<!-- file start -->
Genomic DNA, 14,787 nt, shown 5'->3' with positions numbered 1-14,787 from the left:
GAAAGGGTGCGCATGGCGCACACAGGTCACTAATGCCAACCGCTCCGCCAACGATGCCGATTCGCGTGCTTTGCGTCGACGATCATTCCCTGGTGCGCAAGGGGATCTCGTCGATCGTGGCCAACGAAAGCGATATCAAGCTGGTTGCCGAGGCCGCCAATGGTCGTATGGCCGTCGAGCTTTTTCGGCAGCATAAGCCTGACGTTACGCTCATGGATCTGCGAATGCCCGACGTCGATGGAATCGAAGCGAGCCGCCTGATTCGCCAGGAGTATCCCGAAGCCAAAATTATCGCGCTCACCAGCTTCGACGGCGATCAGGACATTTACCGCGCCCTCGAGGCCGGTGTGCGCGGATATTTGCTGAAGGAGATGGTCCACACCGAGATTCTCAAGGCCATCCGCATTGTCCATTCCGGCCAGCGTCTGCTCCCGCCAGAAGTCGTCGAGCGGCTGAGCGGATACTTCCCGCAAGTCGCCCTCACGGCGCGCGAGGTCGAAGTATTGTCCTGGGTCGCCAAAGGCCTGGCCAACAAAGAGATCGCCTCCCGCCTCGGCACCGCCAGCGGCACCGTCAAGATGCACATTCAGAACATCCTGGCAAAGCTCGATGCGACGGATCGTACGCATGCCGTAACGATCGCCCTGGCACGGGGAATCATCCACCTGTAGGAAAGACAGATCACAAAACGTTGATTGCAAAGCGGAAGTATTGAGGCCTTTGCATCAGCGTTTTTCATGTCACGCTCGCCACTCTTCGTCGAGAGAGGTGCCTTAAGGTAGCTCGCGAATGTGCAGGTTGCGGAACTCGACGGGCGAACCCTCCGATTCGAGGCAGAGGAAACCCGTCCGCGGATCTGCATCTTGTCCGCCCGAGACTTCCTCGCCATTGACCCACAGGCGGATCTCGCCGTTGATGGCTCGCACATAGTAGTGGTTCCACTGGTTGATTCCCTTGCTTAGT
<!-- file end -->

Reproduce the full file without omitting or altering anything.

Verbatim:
Genomic DNA, 14,787 nt, shown 5'->3' with positions numbered 1-14,787 from the left:
GAAAGGGTGCGCATGGCGCACACAGGTCACTAATGCCAACCGCTCCGCCAACGATGCCGATTCGCGTGCTTTGCGTCGACGATCATTCCCTGGTGCGCAAGGGGATCTCGTCGATCGTGGCCAACGAAAGCGATATCAAGCTGGTTGCCGAGGCCGCCAATGGTCGTATGGCCGTCGAGCTTTTTCGGCAGCATAAGCCTGACGTTACGCTCATGGATCTGCGAATGCCCGACGTCGATGGAATCGAAGCGAGCCGCCTGATTCGCCAGGAGTATCCCGAAGCCAAAATTATCGCGCTCACCAGCTTCGACGGCGATCAGGACATTTACCGCGCCCTCGAGGCCGGTGTGCGCGGATATTTGCTGAAGGAGATGGTCCACACCGAGATTCTCAAGGCCATCCGCATTGTCCATTCCGGCCAGCGTCTGCTCCCGCCAGAAGTCGTCGAGCGGCTGAGCGGATACTTCCCGCAAGTCGCCCTCACGGCGCGCGAGGTCGAAGTATTGTCCTGGGTCGCCAAAGGCCTGGCCAACAAAGAGATCGCCTCCCGCCTCGGCACCGCCAGCGGCACCGTCAAGATGCACATTCAGAACATCCTGGCAAAGCTCGATGCGACGGATCGTACGCATGCCGTAACGATCGCCCTGGCACGGGGAATCATCCACCTGTAGGAAAGACAGATCACAAAACGTTGATTGCAAAGCGGAAGTATTGAGGCCTTTGCATCAGCGTTTTTCATGTCACGCTCGCCACTCTTCGTCGAGAGAGGTGCCTTAAGGTAGCTCGCGAATGTGCAGGTTGCGGAACTCGACGGGCGAACCCTCCGATTCGAGGCAGAGGAAACCCGTCCGCGGATCTGCATCTTGTCCGCCCGAGACTTCCTCGCCATTGACCCACAGGCGGATCTCGCCGTTGATGGCTCGCACATAGTAGTGGTTCCACTGGTTGATTCCCTTGCTTAGT